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2012-02-19 09:48:39 (UTC)

One Percent Education

One Percent Education
Published: January 20, 2012

IT has been a populist winter. As Occupy Wall Street needles America’s financial sector over the country’s economic imbalance, it also focuses attention on another issue that helps feed that imbalance: educational inequality.

Just as the wealthiest 1 percent of Americans gobble up a disproportionate share of the nation’s economic resources and rejigger our institutions to funnel them benefits and power, so too do our educational 1 percent suck up a disproportionate share of academic opportunities, and threaten to reconfigure academic culture so that it both mimics and serves their values.

Pointedly, the Occupy Harvard news release announcing its formation read: “We want a university for the 99%, not a corporation for the 1%.”

Good luck with that!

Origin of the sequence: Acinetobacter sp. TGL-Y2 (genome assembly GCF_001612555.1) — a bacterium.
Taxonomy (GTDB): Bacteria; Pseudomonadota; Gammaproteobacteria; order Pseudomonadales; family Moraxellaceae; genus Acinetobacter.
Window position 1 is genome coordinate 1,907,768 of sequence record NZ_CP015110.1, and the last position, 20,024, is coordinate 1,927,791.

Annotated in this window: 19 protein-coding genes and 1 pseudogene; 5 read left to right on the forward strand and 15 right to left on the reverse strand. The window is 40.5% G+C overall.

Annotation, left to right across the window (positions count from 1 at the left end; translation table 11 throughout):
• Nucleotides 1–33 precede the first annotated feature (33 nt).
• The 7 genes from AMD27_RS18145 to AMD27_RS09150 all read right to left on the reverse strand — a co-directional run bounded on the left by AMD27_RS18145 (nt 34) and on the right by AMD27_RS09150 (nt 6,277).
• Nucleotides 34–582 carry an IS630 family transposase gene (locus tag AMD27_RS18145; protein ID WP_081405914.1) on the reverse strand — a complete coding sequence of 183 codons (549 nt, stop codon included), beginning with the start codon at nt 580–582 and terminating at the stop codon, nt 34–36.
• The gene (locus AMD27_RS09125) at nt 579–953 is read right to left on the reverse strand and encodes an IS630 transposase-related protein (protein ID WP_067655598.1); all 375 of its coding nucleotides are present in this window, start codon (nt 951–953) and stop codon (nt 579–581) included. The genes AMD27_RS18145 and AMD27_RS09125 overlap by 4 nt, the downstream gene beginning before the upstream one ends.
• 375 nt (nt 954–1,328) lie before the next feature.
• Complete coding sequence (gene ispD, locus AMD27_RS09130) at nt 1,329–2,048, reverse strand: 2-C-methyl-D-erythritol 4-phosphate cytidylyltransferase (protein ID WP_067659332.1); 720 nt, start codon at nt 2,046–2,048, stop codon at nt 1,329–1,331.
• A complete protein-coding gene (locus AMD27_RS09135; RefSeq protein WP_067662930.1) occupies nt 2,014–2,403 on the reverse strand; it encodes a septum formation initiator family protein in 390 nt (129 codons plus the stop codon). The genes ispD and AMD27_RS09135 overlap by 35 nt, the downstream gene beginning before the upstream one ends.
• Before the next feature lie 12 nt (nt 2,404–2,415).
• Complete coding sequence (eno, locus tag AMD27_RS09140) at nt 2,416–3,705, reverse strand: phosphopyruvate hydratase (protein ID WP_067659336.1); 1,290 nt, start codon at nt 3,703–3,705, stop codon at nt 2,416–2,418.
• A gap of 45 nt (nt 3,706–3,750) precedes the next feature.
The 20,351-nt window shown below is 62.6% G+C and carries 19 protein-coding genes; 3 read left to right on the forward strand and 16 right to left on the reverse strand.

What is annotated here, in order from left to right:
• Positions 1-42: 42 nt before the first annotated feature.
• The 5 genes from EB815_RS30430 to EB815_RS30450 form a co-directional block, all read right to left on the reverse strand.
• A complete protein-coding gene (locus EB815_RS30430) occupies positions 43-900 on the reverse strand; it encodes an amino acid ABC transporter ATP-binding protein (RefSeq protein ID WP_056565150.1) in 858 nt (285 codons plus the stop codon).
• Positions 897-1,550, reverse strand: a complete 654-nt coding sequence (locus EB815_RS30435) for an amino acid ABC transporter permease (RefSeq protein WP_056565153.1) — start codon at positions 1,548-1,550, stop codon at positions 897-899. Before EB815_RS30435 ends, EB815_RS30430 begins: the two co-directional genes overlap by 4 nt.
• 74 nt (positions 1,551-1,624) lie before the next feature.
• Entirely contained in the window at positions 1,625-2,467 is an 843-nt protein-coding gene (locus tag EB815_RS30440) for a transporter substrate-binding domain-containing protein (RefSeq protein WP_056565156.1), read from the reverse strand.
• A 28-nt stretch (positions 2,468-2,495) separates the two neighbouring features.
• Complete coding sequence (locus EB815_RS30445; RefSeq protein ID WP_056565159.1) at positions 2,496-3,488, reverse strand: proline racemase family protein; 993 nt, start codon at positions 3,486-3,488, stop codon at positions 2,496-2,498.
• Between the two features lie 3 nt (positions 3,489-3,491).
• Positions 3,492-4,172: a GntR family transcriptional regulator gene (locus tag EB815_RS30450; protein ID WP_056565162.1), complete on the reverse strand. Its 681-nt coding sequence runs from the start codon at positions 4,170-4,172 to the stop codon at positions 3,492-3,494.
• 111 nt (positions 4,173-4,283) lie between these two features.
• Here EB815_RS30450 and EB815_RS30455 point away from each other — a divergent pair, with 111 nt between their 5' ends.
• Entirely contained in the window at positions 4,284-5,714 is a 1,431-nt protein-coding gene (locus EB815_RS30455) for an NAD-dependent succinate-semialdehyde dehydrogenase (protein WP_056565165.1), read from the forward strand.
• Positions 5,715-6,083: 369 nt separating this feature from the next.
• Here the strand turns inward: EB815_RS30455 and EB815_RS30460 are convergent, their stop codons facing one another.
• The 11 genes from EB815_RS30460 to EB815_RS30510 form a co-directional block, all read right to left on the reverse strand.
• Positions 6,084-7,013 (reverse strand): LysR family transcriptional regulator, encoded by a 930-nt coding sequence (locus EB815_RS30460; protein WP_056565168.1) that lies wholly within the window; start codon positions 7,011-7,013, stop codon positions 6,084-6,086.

Who are these academic 1 percenters? To a large extent, they are the children of the economic 1 percent — children of privilege who have been given every chance to excel and often do. They attend private schools and summer camps, take music lessons, get extensive SAT tutoring, land prestigious internships, take trips overseas and generally do what the less affluent cannot afford to do.

Their educational dominance culminates with competition for spaces at the best schools, which has never been stiffer. Of the 1.6 million high school seniors who took the SATs last year, roughly 30,000, or just under 2 percent, will end up in the freshmen classes of the country’s 20 highest-rated universities. Superachievers get the lion’s share of slots in the Ivy League, Stanford, the Massachusetts Institute of Technology and other outstanding universities. As a result, they dominate the Rhodes, Marshall and other prestigious scholarships. They get catapulted into the most selective professional and graduate schools. And they land the highest-paying jobs, becoming, if not the next generation’s 1 percent, at least its 5 percent.

Many elite institutions are attempting to redress the economic imbalance with generous financial aid — Harvard, for example, gives students with family income below $65,000 a free ride, and the number of freshmen receiving low-income Pell grants has climbed to 18 percent this academic year compared to 12 percent five years ago. But that’s still well below the nearly 27 percent of American households with poverty-level incomes of less than $25,500.